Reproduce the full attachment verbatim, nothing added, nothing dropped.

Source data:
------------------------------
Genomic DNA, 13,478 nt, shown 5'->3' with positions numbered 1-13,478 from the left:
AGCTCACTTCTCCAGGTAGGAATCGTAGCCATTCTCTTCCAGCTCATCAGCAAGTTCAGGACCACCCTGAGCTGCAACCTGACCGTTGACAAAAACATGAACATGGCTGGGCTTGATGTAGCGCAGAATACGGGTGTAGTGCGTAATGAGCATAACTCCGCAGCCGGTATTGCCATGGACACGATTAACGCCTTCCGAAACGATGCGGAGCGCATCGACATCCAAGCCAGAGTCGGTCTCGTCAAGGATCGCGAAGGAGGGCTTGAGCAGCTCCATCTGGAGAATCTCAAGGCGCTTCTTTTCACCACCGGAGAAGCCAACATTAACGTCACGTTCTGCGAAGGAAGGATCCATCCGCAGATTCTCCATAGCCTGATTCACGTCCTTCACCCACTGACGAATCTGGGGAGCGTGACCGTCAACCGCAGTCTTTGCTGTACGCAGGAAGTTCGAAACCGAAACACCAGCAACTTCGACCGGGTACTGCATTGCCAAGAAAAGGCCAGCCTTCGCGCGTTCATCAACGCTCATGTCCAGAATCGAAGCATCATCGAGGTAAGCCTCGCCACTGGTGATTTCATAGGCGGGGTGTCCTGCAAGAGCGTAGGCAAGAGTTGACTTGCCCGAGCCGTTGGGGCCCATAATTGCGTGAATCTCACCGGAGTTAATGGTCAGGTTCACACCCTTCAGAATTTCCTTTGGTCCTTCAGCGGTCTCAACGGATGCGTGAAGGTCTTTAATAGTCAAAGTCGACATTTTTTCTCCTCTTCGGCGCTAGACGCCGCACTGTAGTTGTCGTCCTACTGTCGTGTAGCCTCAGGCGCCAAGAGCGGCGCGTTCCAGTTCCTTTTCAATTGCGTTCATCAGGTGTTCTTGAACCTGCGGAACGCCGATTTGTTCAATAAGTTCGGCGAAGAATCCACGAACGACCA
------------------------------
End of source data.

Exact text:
Genomic DNA, 13,478 nt, shown 5'->3' with positions numbered 1-13,478 from the left:
AGCTCACTTCTCCAGGTAGGAATCGTAGCCATTCTCTTCCAGCTCATCAGCAAGTTCAGGACCACCCTGAGCTGCAACCTGACCGTTGACAAAAACATGAACATGGCTGGGCTTGATGTAGCGCAGAATACGGGTGTAGTGCGTAATGAGCATAACTCCGCAGCCGGTATTGCCATGGACACGATTAACGCCTTCCGAAACGATGCGGAGCGCATCGACATCCAAGCCAGAGTCGGTCTCGTCAAGGATCGCGAAGGAGGGCTTGAGCAGCTCCATCTGGAGAATCTCAAGGCGCTTCTTTTCACCACCGGAGAAGCCAACATTAACGTCACGTTCTGCGAAGGAAGGATCCATCCGCAGATTCTCCATAGCCTGATTCACGTCCTTCACCCACTGACGAATCTGGGGAGCGTGACCGTCAACCGCAGTCTTTGCTGTACGCAGGAAGTTCGAAACCGAAACACCAGCAACTTCGACCGGGTACTGCATTGCCAAGAAAAGGCCAGCCTTCGCGCGTTCATCAACGCTCATGTCCAGAATCGAAGCATCATCGAGGTAAGCCTCGCCACTGGTGATTTCATAGGCGGGGTGTCCTGCAAGAGCGTAGGCAAGAGTTGACTTGCCCGAGCCGTTGGGGCCCATAATTGCGTGAATCTCACCGGAGTTAATGGTCAGGTTCACACCCTTCAGAATTTCCTTTGGTCCTTCAGCGGTCTCAACGGATGCGTGAAGGTCTTTAATAGTCAAAGTCGACATTTTTTCTCCTCTTCGGCGCTAGACGCCGCACTGTAGTTGTCGTCCTACTGTCGTGTAGCCTCAGGCGCCAAGAGCGGCGCGTTCCAGTTCCTTTTCAATTGCGTTCATCAGGTGTTCTTGAACCTGCGGAACGCCGATTTGTTCAATAAGTTCGGCGAAGAATCCACGAACGACCA